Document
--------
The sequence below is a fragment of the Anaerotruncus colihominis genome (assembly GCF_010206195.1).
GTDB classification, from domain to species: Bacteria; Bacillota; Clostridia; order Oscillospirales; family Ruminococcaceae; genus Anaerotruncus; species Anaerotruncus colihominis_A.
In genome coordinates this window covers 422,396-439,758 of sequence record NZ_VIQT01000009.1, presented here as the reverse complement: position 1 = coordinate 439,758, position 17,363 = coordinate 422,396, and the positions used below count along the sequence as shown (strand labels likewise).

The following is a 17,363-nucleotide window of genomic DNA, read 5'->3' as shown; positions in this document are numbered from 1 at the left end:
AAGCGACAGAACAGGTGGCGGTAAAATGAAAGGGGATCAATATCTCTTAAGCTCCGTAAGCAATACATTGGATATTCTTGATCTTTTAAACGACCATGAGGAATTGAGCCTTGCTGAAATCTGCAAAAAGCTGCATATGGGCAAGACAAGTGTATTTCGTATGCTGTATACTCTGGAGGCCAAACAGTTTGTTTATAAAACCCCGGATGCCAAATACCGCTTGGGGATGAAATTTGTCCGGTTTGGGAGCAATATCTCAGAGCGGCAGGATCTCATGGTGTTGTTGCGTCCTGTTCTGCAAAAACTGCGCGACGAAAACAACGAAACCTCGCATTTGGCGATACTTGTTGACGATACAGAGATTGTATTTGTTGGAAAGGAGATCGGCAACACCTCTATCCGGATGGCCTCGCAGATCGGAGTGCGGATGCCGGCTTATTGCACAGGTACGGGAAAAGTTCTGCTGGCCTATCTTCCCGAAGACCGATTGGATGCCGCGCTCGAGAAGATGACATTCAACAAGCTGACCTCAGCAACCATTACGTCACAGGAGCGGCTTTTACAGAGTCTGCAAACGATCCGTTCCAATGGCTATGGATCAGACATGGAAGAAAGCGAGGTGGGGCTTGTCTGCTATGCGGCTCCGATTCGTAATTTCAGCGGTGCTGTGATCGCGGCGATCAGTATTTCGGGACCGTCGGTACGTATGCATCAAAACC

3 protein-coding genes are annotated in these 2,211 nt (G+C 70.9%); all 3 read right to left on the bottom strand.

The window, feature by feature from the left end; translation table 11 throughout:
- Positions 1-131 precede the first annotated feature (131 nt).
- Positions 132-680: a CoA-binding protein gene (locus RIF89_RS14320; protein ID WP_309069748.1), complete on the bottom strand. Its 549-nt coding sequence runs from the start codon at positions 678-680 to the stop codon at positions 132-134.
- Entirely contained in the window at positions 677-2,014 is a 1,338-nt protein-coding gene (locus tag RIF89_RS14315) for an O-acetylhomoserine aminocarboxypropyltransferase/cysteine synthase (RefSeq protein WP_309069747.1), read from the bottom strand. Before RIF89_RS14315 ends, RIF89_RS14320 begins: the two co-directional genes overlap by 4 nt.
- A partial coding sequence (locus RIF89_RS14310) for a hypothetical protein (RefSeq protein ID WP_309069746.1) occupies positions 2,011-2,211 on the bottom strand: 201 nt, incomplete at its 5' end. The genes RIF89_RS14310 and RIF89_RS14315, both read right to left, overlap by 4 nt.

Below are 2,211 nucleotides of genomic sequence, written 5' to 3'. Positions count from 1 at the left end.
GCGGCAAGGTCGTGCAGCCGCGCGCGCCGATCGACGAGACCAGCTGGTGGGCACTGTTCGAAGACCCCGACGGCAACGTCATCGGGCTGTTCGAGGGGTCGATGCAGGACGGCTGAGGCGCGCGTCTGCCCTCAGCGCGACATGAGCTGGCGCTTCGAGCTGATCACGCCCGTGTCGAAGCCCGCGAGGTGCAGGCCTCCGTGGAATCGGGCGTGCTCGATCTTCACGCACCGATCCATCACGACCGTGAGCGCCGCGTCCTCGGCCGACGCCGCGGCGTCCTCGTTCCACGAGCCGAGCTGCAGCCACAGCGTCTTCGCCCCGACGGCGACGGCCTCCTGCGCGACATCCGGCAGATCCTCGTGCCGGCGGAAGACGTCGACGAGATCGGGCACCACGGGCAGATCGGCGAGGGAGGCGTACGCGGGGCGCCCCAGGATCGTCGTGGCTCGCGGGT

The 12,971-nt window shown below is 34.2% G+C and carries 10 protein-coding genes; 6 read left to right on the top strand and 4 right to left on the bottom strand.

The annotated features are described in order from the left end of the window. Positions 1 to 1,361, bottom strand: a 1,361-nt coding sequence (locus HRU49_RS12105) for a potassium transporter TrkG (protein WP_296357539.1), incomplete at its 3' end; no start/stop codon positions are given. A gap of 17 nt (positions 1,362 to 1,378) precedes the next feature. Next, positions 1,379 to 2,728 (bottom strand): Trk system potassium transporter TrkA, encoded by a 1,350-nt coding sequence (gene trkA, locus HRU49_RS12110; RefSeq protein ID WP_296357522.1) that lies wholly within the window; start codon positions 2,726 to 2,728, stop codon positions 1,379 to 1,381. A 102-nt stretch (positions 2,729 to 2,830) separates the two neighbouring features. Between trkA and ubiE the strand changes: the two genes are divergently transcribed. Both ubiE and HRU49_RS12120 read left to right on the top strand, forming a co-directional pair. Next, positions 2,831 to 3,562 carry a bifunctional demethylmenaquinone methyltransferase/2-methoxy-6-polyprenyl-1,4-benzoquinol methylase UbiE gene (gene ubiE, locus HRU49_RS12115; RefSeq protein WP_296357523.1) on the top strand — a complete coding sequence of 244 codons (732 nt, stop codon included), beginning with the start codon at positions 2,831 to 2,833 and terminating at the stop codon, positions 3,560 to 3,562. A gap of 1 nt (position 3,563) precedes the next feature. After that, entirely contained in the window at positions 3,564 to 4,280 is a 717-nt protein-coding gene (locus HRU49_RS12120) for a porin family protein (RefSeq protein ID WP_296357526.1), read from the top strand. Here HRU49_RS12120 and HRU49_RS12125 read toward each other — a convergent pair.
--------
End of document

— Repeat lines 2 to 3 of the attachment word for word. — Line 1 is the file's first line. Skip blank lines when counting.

GTDB classification, from domain to species: Bacteria; Bacillota; Clostridia; order Oscillospirales; family Ruminococcaceae; genus Anaerotruncus; species Anaerotruncus colihominis_A.
In genome coordinates this window covers 422,396-439,758 of sequence record NZ_VIQT01000009.1, presented here as the reverse complement: position 1 = coordinate 439,758, position 17,363 = coordinate 422,396, and the positions used below count along the sequence as shown (strand labels likewise).